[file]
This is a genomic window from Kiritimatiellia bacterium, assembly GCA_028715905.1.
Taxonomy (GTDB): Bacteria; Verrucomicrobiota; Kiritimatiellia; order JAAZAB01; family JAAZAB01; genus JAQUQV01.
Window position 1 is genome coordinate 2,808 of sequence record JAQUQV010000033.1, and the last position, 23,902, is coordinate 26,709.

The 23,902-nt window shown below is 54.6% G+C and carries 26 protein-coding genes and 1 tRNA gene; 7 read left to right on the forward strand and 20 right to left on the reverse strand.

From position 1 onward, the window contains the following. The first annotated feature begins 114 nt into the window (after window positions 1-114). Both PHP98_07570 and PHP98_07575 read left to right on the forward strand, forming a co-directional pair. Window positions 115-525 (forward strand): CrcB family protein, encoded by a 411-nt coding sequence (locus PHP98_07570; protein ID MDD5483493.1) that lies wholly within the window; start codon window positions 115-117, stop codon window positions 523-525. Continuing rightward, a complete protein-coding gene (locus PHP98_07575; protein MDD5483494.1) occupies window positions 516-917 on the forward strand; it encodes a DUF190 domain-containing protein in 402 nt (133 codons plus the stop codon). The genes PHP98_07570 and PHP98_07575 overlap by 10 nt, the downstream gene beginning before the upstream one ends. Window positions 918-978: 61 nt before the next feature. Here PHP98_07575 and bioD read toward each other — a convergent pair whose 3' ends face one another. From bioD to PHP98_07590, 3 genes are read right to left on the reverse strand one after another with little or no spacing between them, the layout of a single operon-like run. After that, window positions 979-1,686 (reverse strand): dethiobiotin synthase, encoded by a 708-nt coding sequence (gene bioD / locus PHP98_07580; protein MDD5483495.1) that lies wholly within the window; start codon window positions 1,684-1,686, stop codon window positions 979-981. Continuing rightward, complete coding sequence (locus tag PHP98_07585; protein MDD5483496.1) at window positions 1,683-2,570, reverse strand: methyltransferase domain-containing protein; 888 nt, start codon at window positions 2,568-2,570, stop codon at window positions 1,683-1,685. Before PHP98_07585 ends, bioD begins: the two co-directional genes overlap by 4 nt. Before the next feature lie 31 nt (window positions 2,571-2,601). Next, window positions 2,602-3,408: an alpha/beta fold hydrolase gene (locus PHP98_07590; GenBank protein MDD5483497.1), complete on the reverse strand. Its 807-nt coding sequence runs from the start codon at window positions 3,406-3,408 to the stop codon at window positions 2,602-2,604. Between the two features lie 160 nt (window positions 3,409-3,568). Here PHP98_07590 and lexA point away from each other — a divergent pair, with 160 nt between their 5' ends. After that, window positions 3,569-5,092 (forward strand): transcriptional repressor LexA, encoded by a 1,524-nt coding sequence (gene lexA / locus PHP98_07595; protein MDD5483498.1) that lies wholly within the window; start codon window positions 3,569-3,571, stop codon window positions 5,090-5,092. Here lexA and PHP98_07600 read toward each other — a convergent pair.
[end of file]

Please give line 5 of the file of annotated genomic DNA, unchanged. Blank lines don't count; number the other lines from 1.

From position 1 onward, the window contains the following. The first annotated feature begins 114 nt into the window (after window positions 1-114). Both PHP98_07570 and PHP98_07575 read left to right on the forward strand, forming a co-directional pair. Window positions 115-525 (forward strand): CrcB family protein, encoded by a 411-nt coding sequence (locus PHP98_07570; protein ID MDD5483493.1) that lies wholly within the window; start codon window positions 115-117, stop codon window positions 523-525. Continuing rightward, a complete protein-coding gene (locus PHP98_07575; protein MDD5483494.1) occupies window positions 516-917 on the forward strand; it encodes a DUF190 domain-containing protein in 402 nt (133 codons plus the stop codon). The genes PHP98_07570 and PHP98_07575 overlap by 10 nt, the downstream gene beginning before the upstream one ends. Window positions 918-978: 61 nt before the next feature. Here PHP98_07575 and bioD read toward each other — a convergent pair whose 3' ends face one another. From bioD to PHP98_07590, 3 genes are read right to left on the reverse strand one after another with little or no spacing between them, the layout of a single operon-like run. After that, window positions 979-1,686 (reverse strand): dethiobiotin synthase, encoded by a 708-nt coding sequence (gene bioD / locus PHP98_07580; protein MDD5483495.1) that lies wholly within the window; start codon window positions 1,684-1,686, stop codon window positions 979-981. Continuing rightward, complete coding sequence (locus tag PHP98_07585; protein MDD5483496.1) at window positions 1,683-2,570, reverse strand: methyltransferase domain-containing protein; 888 nt, start codon at window positions 2,568-2,570, stop codon at window positions 1,683-1,685. Before PHP98_07585 ends, bioD begins: the two co-directional genes overlap by 4 nt. Before the next feature lie 31 nt (window positions 2,571-2,601). Next, window positions 2,602-3,408: an alpha/beta fold hydrolase gene (locus PHP98_07590; GenBank protein MDD5483497.1), complete on the reverse strand. Its 807-nt coding sequence runs from the start codon at window positions 3,406-3,408 to the stop codon at window positions 2,602-2,604. Between the two features lie 160 nt (window positions 3,409-3,568). Here PHP98_07590 and lexA point away from each other — a divergent pair, with 160 nt between their 5' ends. After that, window positions 3,569-5,092 (forward strand): transcriptional repressor LexA, encoded by a 1,524-nt coding sequence (gene lexA / locus PHP98_07595; protein MDD5483498.1) that lies wholly within the window; start codon window positions 3,569-3,571, stop codon window positions 5,090-5,092. Here lexA and PHP98_07600 read toward each other — a convergent pair.